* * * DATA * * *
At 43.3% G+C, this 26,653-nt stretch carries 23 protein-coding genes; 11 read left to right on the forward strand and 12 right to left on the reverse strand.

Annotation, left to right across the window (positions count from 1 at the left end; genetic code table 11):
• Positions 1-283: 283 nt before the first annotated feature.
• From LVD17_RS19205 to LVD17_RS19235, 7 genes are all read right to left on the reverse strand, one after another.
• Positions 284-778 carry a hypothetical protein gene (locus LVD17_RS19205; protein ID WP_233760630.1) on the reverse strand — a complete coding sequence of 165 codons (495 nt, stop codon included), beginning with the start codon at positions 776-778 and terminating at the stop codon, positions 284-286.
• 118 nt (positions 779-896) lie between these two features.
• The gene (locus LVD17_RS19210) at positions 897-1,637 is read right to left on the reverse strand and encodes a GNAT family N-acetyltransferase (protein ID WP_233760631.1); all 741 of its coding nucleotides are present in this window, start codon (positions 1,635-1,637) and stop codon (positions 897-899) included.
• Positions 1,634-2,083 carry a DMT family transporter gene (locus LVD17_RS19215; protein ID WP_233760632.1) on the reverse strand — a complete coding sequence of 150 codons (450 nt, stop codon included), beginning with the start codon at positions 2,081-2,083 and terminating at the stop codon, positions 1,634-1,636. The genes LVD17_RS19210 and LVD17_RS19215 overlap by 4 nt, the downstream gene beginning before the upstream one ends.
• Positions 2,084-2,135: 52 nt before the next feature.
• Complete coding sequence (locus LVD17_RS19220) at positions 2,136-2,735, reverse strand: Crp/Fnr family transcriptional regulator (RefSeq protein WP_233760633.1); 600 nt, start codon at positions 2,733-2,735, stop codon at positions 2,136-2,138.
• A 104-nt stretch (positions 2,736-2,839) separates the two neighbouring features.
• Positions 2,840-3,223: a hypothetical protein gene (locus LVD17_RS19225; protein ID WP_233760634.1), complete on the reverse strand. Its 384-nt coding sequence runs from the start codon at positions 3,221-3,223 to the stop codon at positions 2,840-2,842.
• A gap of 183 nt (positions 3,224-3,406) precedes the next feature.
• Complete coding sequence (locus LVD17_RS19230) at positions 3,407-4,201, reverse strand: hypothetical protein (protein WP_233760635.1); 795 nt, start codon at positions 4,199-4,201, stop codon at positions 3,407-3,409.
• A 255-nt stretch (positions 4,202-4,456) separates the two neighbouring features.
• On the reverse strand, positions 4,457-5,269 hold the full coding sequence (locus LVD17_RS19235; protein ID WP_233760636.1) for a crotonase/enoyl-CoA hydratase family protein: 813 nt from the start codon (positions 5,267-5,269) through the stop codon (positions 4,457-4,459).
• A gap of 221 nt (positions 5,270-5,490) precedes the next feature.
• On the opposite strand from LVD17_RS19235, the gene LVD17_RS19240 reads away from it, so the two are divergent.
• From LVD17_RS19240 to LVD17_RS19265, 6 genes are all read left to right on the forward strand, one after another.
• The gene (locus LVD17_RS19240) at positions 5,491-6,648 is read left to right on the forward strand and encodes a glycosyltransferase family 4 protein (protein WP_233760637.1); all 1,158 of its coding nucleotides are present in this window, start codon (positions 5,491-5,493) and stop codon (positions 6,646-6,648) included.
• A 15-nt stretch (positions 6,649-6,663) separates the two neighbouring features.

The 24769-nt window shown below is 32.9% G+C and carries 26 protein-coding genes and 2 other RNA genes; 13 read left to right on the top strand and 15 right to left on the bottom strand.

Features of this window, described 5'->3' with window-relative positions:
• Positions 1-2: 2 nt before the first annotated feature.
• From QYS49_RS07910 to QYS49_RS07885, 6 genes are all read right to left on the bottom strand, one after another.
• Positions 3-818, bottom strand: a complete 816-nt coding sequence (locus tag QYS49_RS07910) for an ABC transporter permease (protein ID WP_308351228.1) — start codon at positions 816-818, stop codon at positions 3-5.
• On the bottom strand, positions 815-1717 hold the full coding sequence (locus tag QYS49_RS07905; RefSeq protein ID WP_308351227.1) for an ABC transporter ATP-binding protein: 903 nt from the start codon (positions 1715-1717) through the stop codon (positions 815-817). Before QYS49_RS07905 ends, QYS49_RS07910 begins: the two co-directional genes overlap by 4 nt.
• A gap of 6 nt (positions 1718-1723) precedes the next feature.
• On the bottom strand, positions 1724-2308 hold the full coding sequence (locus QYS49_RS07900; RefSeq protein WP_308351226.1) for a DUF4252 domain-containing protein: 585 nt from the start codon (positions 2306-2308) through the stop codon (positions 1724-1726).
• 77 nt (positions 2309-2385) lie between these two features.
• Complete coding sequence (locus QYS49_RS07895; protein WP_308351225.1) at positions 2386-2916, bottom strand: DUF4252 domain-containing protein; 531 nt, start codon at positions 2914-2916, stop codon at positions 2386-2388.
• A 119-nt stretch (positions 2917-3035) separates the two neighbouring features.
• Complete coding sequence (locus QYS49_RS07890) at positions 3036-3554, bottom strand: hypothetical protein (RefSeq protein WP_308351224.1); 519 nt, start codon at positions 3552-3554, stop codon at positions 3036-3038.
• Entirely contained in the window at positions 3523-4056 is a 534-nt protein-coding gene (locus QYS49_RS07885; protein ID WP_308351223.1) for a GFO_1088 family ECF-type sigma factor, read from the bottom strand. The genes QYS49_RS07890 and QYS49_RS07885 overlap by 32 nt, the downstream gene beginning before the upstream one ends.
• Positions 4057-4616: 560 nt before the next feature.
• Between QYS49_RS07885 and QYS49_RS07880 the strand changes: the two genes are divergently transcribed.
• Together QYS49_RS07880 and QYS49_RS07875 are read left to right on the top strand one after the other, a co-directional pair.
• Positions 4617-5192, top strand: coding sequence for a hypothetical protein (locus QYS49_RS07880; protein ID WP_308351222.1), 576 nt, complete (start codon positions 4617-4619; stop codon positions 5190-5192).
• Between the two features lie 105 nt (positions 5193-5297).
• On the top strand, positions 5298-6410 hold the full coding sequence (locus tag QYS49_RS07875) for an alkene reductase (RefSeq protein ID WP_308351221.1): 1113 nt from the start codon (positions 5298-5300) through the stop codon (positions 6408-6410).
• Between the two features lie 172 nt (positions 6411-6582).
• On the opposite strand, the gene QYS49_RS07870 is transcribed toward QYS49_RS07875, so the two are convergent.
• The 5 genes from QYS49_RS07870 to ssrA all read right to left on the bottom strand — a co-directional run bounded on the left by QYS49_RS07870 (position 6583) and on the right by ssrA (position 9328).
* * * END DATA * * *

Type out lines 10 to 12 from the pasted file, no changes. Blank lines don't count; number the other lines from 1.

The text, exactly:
• Complete coding sequence (locus LVD17_RS19220) at positions 2,136-2,735, reverse strand: Crp/Fnr family transcriptional regulator (RefSeq protein WP_233760633.1); 600 nt, start codon at positions 2,733-2,735, stop codon at positions 2,136-2,138.
• A 104-nt stretch (positions 2,736-2,839) separates the two neighbouring features.
• Positions 2,840-3,223: a hypothetical protein gene (locus LVD17_RS19225; protein ID WP_233760634.1), complete on the reverse strand. Its 384-nt coding sequence runs from the start codon at positions 3,221-3,223 to the stop codon at positions 2,840-2,842.